The Corps of Engineers is expected to close all bays (gates) of the Bonnet Carré Spillway on the Mississippi River within the next seven to 10 days.

On Feb. 27, the Corps decided to open the spillway to ensure safe passage of the Mississippi through the greater New Orleans area. Operation of the structure, located about 33 river miles above New Orleans, is relieving pressure on main line levees, maintaining river stages, and regulating the flow downriver from the spillway.

The Corps' Mississippi Valley Division, New Orleans District (MVN) closed 24 bays on the Bonnet Carré Spillway on Wednesday, according to the Big River Coalition. (The Big River Coalition is a group committed to ensuring the future of navigation on the Mississippi River Ship Channel (MRSC) as one of the U.S.’s fundamental natural resources.)

The MVN manages the opening and closing of bays to ensure the maximum flow at New Orleans remains at/or below the trigger point flow of 1.25 million cu. ft. per second (cfs). Today’s maximum flow projection is 1.347 million cfs. The projection is based on the measured flow at Red River Landing, with timing adjusted for downriver.

The spillway is part of the multistate Mississippi River and Tributaries (MR&T) system, which uses a number of features to provide flood risk reduction to the Mississippi Valley from Cape Girardeau, Mo., to Head of Passes, La. It can divert a portion of the river’s floodwaters via Lake Pontchartrain into the Gulf of Mexico, thus allowing high water to bypass New Orleans and other nearby river communities. The structure has a design capacity of 250,000 cfs, the equivalent of roughly 1.87 million gps.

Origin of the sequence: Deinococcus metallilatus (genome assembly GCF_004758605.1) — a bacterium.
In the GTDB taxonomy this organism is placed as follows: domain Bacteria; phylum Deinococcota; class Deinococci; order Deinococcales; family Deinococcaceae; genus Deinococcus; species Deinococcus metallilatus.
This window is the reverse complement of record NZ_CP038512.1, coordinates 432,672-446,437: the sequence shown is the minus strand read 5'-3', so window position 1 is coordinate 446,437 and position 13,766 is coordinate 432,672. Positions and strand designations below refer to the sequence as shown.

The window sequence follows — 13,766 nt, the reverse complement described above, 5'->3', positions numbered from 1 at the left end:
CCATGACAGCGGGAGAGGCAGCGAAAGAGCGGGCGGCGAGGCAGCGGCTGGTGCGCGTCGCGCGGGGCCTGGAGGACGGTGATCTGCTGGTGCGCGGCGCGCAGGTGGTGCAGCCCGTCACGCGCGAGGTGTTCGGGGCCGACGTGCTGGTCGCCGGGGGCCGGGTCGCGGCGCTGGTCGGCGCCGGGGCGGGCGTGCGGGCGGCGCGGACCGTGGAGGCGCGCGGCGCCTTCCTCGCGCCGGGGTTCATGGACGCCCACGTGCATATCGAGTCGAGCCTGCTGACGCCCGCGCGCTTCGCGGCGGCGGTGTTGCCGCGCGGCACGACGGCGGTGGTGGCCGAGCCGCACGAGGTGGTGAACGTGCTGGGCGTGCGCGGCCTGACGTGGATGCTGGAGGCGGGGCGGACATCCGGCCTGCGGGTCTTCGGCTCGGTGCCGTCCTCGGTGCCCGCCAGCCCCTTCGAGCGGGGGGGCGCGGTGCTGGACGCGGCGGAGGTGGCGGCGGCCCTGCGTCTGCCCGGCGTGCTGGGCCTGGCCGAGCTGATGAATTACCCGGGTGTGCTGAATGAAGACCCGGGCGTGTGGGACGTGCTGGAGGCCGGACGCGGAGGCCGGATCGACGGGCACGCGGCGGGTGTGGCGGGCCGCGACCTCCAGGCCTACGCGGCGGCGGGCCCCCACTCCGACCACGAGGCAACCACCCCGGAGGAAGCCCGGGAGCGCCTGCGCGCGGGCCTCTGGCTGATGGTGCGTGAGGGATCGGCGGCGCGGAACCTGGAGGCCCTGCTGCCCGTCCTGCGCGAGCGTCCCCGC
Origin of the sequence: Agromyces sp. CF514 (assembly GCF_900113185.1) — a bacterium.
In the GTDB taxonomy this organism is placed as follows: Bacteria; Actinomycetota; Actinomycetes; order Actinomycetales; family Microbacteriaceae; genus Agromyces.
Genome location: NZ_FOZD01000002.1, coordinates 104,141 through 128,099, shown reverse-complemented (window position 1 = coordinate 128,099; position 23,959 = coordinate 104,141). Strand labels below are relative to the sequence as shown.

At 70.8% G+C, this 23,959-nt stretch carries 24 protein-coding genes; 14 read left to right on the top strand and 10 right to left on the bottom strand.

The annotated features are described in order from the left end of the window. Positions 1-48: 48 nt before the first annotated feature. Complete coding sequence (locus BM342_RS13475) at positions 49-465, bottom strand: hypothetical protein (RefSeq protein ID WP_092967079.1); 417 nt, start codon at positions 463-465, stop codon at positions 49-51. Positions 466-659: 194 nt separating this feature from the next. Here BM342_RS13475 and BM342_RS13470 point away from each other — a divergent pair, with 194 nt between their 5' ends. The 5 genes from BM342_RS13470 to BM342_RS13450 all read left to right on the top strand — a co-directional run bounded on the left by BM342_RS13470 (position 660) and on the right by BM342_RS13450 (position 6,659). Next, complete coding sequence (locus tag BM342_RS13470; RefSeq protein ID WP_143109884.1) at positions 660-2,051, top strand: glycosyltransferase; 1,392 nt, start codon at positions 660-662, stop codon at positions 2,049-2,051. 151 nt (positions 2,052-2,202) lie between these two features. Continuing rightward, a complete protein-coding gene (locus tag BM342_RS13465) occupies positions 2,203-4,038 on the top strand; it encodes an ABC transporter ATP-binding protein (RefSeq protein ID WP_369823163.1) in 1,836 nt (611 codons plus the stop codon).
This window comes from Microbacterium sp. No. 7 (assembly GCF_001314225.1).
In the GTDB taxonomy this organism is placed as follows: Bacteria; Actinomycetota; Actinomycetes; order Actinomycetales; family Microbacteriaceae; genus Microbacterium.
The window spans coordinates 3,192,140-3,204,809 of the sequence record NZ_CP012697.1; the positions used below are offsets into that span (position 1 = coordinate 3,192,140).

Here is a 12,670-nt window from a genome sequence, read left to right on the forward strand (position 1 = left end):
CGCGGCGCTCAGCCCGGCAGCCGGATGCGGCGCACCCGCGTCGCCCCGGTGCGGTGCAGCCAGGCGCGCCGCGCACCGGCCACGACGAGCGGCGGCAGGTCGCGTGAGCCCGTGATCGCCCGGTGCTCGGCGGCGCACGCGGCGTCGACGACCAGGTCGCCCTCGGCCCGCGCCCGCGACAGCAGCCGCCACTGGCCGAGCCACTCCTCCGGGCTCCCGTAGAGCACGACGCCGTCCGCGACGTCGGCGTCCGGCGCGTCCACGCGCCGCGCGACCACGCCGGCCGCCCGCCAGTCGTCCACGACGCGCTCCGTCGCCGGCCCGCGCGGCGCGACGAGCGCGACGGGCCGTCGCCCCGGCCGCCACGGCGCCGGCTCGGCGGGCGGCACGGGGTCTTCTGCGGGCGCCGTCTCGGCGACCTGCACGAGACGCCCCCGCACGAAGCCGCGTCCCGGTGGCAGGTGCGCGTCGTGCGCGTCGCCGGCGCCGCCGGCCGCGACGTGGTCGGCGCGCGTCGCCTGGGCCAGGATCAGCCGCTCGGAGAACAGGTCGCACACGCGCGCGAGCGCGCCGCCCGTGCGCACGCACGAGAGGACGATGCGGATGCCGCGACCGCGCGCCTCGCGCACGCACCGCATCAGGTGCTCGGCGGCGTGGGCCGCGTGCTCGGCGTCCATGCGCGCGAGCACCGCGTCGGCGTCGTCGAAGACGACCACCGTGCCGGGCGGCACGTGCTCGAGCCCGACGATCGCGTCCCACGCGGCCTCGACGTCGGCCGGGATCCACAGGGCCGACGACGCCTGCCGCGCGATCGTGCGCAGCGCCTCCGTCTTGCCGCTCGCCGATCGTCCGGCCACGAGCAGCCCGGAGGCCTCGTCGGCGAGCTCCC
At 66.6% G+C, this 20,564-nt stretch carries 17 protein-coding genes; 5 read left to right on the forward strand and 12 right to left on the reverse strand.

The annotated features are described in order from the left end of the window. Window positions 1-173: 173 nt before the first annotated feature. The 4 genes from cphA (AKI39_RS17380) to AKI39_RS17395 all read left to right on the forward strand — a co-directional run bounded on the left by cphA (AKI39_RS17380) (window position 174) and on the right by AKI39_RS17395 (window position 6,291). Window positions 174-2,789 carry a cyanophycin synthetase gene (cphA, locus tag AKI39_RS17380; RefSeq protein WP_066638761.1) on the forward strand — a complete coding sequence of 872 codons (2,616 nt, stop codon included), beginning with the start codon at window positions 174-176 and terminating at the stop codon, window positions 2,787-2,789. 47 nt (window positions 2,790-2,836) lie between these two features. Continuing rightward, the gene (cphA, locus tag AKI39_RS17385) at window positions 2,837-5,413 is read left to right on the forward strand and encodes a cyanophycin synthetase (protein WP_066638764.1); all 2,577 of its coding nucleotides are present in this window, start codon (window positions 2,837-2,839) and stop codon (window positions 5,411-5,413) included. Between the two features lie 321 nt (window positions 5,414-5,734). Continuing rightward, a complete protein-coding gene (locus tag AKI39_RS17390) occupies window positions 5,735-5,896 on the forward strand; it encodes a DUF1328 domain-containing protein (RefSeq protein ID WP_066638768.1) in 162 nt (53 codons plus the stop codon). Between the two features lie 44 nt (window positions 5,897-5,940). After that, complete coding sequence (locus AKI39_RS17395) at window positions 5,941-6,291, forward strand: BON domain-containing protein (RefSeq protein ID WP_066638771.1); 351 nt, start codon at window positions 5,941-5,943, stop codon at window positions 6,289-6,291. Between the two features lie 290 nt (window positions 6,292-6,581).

The MVN will continue to oversee the operation of the spillway as a flood control structure in accordance with the approved Bonnet Carré Spillway Water Control Manual. As of yesterday, 152 of the 350 bays remain open. During the recorded crest, 206 bays were opened and the maximum flow at Red River Landing was estimated to be 1.455 million cfs.

The operation of the Bonnet Carré Spillway is artificially controlling the extended crest now reduced to 16.6' (approximately). The present conditions and updated forecasts for the Carrolton Gauge indicate a slow fall has begun. The stage is expected to reach 12.6' on April 24.


Ken Hocke has been the senior editor of WorkBoat since 1999. He was the associate editor of WorkBoat from 1997 to 1999. Prior to that, he was the editor of the Daily Shipping Guide, a transportation daily in New Orleans. He has written for other publications including The Times-Picayune. He graduated from Louisiana State University with an arts and sciences degree, with a concentration in English, in 1978.